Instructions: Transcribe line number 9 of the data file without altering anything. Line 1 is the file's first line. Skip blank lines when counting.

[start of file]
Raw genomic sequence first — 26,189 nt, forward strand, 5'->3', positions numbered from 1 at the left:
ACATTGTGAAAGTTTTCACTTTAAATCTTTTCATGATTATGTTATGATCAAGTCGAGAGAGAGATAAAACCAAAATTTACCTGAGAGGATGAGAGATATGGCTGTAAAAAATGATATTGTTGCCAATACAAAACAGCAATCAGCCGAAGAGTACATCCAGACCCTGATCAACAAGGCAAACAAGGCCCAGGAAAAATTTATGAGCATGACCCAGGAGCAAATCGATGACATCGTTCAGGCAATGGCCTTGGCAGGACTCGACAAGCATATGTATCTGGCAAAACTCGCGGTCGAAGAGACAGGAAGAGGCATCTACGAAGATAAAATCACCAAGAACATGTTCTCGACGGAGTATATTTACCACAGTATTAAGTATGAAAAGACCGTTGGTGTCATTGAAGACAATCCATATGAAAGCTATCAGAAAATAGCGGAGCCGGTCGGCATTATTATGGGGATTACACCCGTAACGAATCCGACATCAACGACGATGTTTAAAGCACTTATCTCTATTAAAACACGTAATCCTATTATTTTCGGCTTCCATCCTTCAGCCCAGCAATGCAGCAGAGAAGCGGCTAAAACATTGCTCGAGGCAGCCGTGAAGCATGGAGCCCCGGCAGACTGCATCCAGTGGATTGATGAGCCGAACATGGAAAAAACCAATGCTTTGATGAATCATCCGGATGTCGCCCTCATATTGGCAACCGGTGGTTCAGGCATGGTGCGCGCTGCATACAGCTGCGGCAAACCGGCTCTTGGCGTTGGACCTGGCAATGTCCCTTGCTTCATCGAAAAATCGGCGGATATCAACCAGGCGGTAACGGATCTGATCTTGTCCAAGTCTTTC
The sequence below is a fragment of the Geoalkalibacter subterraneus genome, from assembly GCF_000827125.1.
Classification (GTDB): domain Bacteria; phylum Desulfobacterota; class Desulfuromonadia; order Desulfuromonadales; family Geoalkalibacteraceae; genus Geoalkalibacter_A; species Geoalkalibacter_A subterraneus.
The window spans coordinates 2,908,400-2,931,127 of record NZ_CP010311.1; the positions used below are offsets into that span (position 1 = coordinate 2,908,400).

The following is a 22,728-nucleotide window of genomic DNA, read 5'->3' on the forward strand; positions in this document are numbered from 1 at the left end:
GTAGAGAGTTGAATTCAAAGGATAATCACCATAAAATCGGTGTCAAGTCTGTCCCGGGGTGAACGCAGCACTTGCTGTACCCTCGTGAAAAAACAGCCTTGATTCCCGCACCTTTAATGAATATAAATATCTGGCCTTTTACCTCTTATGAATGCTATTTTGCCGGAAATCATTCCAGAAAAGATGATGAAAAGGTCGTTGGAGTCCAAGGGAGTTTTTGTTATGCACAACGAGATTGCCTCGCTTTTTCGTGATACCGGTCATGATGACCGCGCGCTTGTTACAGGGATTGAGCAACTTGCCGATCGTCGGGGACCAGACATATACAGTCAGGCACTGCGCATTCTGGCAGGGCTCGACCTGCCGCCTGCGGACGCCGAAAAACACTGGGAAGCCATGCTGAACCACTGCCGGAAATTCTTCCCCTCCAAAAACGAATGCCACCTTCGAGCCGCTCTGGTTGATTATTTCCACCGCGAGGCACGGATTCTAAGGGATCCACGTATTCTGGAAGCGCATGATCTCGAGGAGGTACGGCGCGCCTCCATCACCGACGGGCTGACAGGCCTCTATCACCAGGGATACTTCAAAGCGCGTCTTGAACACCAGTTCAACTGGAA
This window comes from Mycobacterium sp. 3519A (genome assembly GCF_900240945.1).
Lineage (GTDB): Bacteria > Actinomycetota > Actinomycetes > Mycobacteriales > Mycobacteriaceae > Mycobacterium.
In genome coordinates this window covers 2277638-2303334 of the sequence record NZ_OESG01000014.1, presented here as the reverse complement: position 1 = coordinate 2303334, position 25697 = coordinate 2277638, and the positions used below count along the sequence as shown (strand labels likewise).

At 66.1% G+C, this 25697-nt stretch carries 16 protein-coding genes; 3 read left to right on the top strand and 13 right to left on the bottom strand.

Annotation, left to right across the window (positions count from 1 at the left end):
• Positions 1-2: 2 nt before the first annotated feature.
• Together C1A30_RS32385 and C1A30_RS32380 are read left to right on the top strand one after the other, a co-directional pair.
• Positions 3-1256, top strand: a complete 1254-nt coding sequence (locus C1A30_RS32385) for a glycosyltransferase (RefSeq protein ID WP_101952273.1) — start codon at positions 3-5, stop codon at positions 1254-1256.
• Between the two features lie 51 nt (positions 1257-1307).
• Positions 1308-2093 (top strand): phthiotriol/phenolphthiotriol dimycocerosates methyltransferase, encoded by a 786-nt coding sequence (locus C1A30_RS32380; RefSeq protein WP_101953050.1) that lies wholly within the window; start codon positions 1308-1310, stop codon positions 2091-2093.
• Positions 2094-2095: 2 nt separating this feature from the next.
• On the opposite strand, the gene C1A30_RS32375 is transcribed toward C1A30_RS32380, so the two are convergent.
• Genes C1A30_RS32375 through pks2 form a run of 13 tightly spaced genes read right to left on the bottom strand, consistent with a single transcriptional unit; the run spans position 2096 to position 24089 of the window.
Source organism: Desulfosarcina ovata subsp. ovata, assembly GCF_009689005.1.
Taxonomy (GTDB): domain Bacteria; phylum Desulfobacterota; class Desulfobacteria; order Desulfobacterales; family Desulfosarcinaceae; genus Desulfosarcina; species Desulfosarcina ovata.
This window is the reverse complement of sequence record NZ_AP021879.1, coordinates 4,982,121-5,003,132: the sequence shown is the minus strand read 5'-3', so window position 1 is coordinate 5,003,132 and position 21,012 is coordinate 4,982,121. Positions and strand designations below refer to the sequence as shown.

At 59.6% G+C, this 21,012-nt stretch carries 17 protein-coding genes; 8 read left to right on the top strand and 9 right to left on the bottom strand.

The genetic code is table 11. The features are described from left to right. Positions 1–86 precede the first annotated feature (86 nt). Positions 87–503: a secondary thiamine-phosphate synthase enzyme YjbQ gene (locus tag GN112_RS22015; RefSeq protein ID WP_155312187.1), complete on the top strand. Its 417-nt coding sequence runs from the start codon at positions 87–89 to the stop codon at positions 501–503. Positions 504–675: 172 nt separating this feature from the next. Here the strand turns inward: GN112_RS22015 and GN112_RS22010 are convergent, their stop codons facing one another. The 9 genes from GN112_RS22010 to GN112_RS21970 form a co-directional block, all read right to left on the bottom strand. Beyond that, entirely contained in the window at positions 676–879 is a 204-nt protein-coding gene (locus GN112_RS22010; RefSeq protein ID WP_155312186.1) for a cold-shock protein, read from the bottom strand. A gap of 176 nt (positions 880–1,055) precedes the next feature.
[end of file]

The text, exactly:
Lineage (GTDB): Bacteria > Actinomycetota > Actinomycetes > Mycobacteriales > Mycobacteriaceae > Mycobacterium.